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John v.d.Brook Offline
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Dan's suggestion is excellent. I cannot recall the opus number of his easiest etudes, but that would be an alternate choice. There are also graded anthologies of etudes which you can look at.


"Those who dare to teach must never cease to learn." -- Richard Henry Dann
Full-time Private Piano Teacher offering Piano Lessons in Olympia, WA. www.mypianoteacher.com
Certified by the American College of Musicians; member NGPT, MTNA, WSMTA, OMTA
#2260248 - 04/11/14 12:37 PM Re: After Burgmüller opus 100? [Re: John v.d.Brook]  
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DanS Offline
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Originally Posted by John v.d.Brook
Dan's suggestion is excellent. I cannot recall the opus number of his easiest etudes, but that would be an alternate choice. There are also graded anthologies of etudes which you can look at.


Thanks... I would love to know about another Burgmuller opus! I wasn't aware of any that were worthwhile other than the ones mentioned.

#2260270 - 04/11/14 01:16 PM Re: After Burgmüller opus 100? [Re: DanS]  
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Saranoya Offline
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Saranoya  Offline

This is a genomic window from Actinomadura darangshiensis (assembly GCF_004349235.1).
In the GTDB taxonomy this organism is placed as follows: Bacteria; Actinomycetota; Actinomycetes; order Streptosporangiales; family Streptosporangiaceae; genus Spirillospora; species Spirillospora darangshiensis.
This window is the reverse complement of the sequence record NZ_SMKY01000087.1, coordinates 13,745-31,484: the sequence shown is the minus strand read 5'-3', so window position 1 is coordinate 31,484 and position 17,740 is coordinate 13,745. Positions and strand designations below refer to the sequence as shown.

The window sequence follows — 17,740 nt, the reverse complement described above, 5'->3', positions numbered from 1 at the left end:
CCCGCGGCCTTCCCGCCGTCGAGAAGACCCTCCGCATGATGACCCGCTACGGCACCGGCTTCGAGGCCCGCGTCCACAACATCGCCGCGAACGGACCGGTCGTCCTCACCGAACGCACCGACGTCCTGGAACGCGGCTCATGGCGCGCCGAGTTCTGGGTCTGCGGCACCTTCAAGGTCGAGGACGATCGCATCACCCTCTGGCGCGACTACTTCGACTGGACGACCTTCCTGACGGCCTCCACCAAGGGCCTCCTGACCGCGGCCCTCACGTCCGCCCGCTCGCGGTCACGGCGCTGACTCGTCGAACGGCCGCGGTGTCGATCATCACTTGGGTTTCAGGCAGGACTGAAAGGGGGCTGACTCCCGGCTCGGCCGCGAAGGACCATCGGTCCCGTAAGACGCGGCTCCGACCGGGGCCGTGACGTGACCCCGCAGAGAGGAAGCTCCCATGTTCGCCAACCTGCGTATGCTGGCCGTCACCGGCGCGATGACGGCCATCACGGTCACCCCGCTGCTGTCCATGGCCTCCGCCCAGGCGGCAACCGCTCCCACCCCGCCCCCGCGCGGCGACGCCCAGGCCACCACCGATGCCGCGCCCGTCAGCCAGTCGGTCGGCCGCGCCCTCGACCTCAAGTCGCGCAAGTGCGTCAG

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Brussels, Belgium
Thanks, John and Dan!

I think I might get both Heller and some more Burgmüller. I also read elsewhere that Kabalewski might be worth considering. If so, what are the relevant opus numbers? Any thoughts on the usefulness of Kabalwski pieces in general, for my purposes?


Plodding through piano music at a frustratingly slow pace since 9/2012.

Standard disclaimer: I teach many things. Piano is not one of them.
#2260294 - 04/11/14 02:15 PM Re: After Burgmüller opus 100? [Re: Saranoya]  
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DanS Offline
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I'm not a huge fan of Kabalevski, but there are a few pieces I like, such as the Tocatina; it's in A minor. There's also a nice Sonatina. Maybe someone can help out with the op numbers on those.

#2260307 - 04/11/14 02:43 PM Re: After Burgmüller opus 100? [Re: Saranoya]  
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Saranoya Offline
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Saranoya  Offline
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Brussels, Belgium
Thanks, Dan.

While we're at it (if you don't mind): suppose you had about 70 dollars to spend on sheet music (which I do, give or take), and suppose you were in my shoes. What would you get, just generally speaking?

I usually pick my pieces either for a specific purpose (such as for an ABF recital or to play with and for friends), or because there's a remnant of them haunting me in my dreams; I've had to ask my teacher or Shazam to identify a stray fragment of music for me more than once. But pieces that "call out" to me that way are usually on the "way over my head" side of things.

Besides the obvious (Clementi Sonatinas, perhaps Kuhlau too, and Bach and Bach and then more Bach), what would you recommend for someone like me?


Plodding through piano music at a frustratingly slow pace since 9/2012.

Standard disclaimer: I teach many things. Piano is not one of them.
#2260320 - 04/11/14 03:07 PM Re: After Burgmüller opus 100? [Re: Saranoya]